Speaker shares advice for living with disability, working with disabled coworkers

By John Bell

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A manager from the Virginia Department for Aging and Rehabilitative Services shared her agency’s advice on what to do if you become disabled and offered tips for interacting courteously with people who have disabilities, in an Oct. 11 presentation at the McNamara Headquarters Complex.

The event was first in a series hosted by the Defense Logistics Agency and other HQC tenant agencies in celebration of National Disability Employment Awareness Month.

LaPearl Smith, who works for DARS as a business development manager, began by noting that at least three of America’s most famous presidents had disabilities. John F. Kennedy’s Navy service gave him back problems so serious he was on constant pain medication. Franklin Delano Roosevelt used a wheelchair throughout his presidency, as a result of polio. And Abraham Lincoln suffered from recurring severe depression.

Smith noted that 56 million people reported a disability in the latest Census. And their number is growing. “It only takes one event” to become disabled, she said.

Not far from the HQC, she recalled, the actor who became famous playing Superman, Christopher Reeve, became paralyzed in an equestrian event in Charlottesville, Virginia. Thus people with disabilities make up “one of very few minority groups one can join at any time,” Smith said.

If you become disabled, you should expect to have an emotional reaction including anger, frustration and resentment, she said. In addition, friends and coworkers may react differently to you from how they did before. Some may even seem uncomfortable with you.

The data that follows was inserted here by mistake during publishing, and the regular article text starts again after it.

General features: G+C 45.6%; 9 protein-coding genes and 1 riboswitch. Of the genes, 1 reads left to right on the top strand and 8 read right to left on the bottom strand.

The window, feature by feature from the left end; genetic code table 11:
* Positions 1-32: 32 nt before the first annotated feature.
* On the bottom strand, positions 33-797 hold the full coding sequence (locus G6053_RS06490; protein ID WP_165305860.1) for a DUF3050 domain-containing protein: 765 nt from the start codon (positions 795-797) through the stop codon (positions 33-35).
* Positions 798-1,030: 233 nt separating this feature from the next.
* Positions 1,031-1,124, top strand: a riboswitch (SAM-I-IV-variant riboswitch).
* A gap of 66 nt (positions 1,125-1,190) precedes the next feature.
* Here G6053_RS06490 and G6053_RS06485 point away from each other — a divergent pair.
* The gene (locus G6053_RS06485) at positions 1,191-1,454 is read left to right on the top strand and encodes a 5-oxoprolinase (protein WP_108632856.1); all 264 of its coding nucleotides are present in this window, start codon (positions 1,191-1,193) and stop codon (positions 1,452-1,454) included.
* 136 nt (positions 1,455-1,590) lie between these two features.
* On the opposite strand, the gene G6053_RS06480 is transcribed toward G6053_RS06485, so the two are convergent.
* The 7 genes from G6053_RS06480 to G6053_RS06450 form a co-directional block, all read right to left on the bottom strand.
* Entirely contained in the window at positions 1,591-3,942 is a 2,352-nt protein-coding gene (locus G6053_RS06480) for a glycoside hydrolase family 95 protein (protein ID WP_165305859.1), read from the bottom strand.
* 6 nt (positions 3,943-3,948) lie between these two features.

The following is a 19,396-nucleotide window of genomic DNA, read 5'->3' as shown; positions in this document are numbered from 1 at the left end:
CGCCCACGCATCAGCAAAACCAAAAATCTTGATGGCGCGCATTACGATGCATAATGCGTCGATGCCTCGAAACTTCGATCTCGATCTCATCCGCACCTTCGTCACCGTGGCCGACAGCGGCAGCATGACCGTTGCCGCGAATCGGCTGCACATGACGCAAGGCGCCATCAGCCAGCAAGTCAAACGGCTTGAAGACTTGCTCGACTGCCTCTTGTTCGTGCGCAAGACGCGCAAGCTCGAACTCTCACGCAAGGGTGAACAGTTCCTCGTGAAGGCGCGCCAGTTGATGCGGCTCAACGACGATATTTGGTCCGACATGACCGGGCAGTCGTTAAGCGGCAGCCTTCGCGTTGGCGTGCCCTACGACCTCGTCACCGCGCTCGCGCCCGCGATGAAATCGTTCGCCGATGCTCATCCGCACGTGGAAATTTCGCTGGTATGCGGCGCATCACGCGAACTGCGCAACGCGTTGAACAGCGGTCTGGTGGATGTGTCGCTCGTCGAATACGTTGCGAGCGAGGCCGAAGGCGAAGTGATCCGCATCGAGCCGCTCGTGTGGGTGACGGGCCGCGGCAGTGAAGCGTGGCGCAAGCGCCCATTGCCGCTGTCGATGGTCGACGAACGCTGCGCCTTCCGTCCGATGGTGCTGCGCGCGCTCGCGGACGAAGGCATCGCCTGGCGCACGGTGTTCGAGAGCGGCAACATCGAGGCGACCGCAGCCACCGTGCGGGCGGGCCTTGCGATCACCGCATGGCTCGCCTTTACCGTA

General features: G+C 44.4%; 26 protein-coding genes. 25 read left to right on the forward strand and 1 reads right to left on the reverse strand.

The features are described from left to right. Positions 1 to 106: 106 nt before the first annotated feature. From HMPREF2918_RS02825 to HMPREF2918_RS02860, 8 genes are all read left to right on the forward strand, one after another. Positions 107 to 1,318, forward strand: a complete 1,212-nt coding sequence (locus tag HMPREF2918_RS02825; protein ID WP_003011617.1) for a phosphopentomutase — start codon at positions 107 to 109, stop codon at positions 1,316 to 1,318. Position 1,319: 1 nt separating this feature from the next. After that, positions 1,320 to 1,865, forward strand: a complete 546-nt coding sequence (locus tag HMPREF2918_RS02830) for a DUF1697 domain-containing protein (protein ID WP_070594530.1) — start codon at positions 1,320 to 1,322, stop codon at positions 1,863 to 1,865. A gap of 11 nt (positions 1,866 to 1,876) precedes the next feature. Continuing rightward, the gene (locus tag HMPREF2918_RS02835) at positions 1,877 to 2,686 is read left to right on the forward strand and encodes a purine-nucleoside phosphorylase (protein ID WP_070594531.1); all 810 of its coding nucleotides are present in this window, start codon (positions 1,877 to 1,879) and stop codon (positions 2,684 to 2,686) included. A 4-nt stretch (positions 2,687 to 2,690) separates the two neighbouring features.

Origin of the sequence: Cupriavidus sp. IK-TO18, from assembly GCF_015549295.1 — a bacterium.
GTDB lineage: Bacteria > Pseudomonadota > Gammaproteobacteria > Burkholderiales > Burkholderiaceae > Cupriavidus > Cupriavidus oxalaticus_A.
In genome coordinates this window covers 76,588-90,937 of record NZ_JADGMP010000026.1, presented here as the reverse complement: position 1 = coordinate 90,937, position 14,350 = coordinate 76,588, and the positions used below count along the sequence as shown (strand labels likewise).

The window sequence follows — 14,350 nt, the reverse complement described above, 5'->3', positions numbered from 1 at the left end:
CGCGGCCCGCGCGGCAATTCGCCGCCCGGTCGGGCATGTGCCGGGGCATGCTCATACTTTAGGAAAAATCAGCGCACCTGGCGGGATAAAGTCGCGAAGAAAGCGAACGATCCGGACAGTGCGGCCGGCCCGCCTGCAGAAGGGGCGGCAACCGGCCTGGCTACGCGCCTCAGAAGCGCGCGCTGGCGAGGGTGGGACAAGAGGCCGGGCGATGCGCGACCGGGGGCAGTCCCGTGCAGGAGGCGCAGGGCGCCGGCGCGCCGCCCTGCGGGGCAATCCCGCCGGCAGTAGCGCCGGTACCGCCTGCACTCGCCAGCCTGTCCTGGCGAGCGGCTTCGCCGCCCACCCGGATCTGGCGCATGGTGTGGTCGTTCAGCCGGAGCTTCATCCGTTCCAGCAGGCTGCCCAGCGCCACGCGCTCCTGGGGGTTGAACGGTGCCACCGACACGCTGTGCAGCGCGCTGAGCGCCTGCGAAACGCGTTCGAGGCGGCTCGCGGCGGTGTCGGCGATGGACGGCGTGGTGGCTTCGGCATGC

However, you will most likely adapt and overcome your new challenges, Smith said. And you may even achieve things you never expected.

To help that happen, people who are not disabled should learn good manners for interacting with disabled colleagues, Smith advised. Speaking directly to a deaf person rather than to the interpreter, resisting the urge to pet a working service dog and treating a wheelchair as part of its user’s personal space are all appreciated. So is using the currently accepted terms to describe disabilities.

Smith reminded the audience that per the Americans with Disabilities Act, workplace accommodations are available for employees with disabilities — and in more than half of cases cost the agency nothing. Of the remainder, the vast majority cost an agency less than $500, she said.

She emphasized that there are many people in the workforce whose disability is not readily noticeable. Depression is one of several such “hidden disabilities,” along with posttraumatic stress disorder, diabetes, heart problems, dyslexia and others, Smith noted. In fact, only 4 percent of disabilities are immediately apparent, she said.

PTSD, although common among those who have experienced combat, does not require someone to have even served in the military, she said. Any traumatic experience, whether an act of terrorism or a personal tragedy, can cause PTSD, Smith said.

The next event in the series is Oct. 19 at 10 o’clock, when a practicing psychologist will discuss “hidden disabilities” at the HQC’s Kabeiseman Center.